Please feel free to delete this comment if you find it too offensive, and I apologize in advance if it offends.

People who abuse spirituality like this... Grrr.

---------------------------

Another question for you:

"Is rhetorically rimming Republicans a sin if you're "doing it for the children?"

aikane said...

Are you sure it's all "rhetorical"? How soon we forget the Guckert Principle -- one rimming for righteousness = two reamings for repentance. :-)

Based on the word of some fundamentalist leaders, apparently NOTHING done in the name of "God, family or national security" is EVER a sin -- and God tells them, not us mere mortals, what qualifies as sin.

For example, torture is occasionally salutary, killing foreign leaders is sometimes mandatory, spying on Americans is usually laudatory -- but criticism of Bush is always negatory.

Typically, the distinction requires great "godliness" to discern, for what is righteous today may be evil tomorrow. Sin is determined on a on a case-by-case basis, but goodness, simply put, is whatever works for the Republican Party -- oops! -- whatever God reveals to his humble servants on earth.

Missouri Mule said...

Stop the world and let me off.

aikane said...

Yeah, these are the people whose religion is based on LOVE. They stand in the pulpit and preach that God is love, they love the sinner but hate the sin, ad nauseum.

The Scriptures have another name for them: wolves in sheep's clothing.

Mohler's latest bit of "love" is to weigh in on "End of the Spear," a Christian movie that features a gay man. Oh. my. god. Lock up the children.

Upon learning the film featured a great big sinner man, the right reverend responded lovingly:

"What were they thinking?" demanded the Rev. R. Albert Mohler Jr., president of Southern Baptist Theological Seminary.

StealthBadger said...

Are you sure it's all "rhetorical"?

Nope. I wish I was, because then I wouldn't be suspecting that there is some D/s-esque (or at least feudal, if you count droit de signor) establishing of the pecking order (no pun intended) involved in the slavish devotion that is involved in being part of the Republican machine. Like most Goreans, it's as if they're taking an internally and externally unworkable fantasy and trying to pretend it's real.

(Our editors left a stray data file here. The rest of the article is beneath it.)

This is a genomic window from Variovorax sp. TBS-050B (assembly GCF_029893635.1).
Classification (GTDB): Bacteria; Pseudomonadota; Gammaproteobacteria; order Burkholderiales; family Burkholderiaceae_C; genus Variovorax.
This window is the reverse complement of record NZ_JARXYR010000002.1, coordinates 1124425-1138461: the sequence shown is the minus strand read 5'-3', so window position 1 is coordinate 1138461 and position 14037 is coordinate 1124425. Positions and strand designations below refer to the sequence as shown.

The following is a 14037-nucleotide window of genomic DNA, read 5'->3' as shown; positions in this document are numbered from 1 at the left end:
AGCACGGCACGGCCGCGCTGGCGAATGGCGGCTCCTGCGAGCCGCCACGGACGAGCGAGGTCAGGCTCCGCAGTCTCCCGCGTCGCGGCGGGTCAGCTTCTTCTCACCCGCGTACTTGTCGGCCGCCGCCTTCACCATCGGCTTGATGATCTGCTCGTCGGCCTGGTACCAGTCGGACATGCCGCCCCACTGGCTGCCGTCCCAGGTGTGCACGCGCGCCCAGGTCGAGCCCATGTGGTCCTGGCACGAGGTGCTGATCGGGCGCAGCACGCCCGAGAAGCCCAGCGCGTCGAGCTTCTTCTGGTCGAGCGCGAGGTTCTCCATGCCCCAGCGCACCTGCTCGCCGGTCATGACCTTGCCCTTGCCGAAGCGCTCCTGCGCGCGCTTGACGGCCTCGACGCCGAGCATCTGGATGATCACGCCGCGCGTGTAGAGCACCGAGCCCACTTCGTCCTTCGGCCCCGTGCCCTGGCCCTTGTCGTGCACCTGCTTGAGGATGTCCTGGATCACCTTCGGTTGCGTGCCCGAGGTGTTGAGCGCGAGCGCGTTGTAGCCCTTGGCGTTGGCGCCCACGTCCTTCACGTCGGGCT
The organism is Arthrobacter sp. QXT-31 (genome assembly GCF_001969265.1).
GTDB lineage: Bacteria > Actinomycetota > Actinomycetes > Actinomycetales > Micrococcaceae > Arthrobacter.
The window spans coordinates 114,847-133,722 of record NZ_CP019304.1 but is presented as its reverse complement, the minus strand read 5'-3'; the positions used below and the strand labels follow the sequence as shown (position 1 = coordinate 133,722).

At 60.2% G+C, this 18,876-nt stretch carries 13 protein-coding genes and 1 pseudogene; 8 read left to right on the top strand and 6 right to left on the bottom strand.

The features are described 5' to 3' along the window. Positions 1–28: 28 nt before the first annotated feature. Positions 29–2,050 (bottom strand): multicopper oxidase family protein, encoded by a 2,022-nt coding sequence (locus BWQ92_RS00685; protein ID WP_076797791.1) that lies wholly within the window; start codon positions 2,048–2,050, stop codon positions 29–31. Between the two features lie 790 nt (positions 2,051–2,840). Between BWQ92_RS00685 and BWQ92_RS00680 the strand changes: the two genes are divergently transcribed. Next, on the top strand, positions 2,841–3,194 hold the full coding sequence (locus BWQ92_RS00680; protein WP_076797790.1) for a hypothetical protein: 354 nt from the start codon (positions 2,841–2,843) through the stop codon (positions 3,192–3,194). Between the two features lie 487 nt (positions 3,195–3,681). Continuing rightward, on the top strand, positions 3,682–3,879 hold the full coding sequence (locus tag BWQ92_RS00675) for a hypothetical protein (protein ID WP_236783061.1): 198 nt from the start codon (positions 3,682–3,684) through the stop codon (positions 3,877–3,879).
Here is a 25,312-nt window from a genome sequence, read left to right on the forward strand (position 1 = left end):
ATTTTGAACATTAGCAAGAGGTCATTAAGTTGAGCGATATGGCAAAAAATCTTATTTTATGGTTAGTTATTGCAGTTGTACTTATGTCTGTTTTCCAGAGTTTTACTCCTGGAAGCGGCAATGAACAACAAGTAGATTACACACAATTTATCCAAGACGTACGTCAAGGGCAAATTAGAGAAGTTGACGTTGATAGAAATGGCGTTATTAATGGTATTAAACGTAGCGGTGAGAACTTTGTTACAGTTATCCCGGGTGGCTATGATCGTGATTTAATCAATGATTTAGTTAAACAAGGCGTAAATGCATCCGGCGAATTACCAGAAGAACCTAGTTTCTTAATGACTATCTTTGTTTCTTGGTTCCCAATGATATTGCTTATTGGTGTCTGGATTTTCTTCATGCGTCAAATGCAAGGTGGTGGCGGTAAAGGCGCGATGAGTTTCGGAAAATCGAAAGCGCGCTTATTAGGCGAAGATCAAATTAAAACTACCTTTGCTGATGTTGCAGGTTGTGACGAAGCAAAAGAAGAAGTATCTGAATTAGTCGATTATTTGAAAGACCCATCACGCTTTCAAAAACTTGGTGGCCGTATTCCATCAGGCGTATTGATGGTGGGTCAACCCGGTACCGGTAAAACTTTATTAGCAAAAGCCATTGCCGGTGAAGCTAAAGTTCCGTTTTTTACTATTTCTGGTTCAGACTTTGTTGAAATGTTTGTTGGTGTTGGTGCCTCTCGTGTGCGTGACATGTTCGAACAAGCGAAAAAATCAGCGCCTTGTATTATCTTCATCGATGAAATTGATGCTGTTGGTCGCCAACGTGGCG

How soon we forget the Guckert Principle -- one rimming for righteousness = two reamings for repentance. :-)

:D Thank you, that's a good one!

aikane said...

Stealth, I agree with you... now that I had my partner explain the Gorean references. :-)

And, sadly for Repub adherents at the foot soldier level (but perhaps tragically for all of us) their smug feelings of superiority and assumed access to power exist only in their own world of inverse reality.

StealthBadger said...

Yup. It's one thing to be a part of something larger than yourself. It's another thing entirely to be owned by it, body and soul.

And sorry for being obscure. o.o;

Though... the way the GOP is obsessed with power exchange and dominance displays (think McCain/Bush after the South Carolina primary)... it's very hard for me to believe there aren't more than a few St. Andrew's Crosses tucked away in the playrooms of Washington's current power elite.

StealthBadger said...

And apologies - I spotted the AOL story on your sidebar, ranted about it and forgot to link to you. It's corrected.

^.^

aikane said...

I seldomly recall where I've seen a story by the time I get around to writing a comment or adding a link, so no problem there.

As for the obscure allusion, I like it when someone makes me think. It's the best way to learn. So thanks. :-)

Anonymous said...

Truthfully, I'm just refreshed that you saw the insanity in it.

Meadow

meadow.wordpress.com

aikane said...

Meadow, thanks for your comment and thanks for visiting.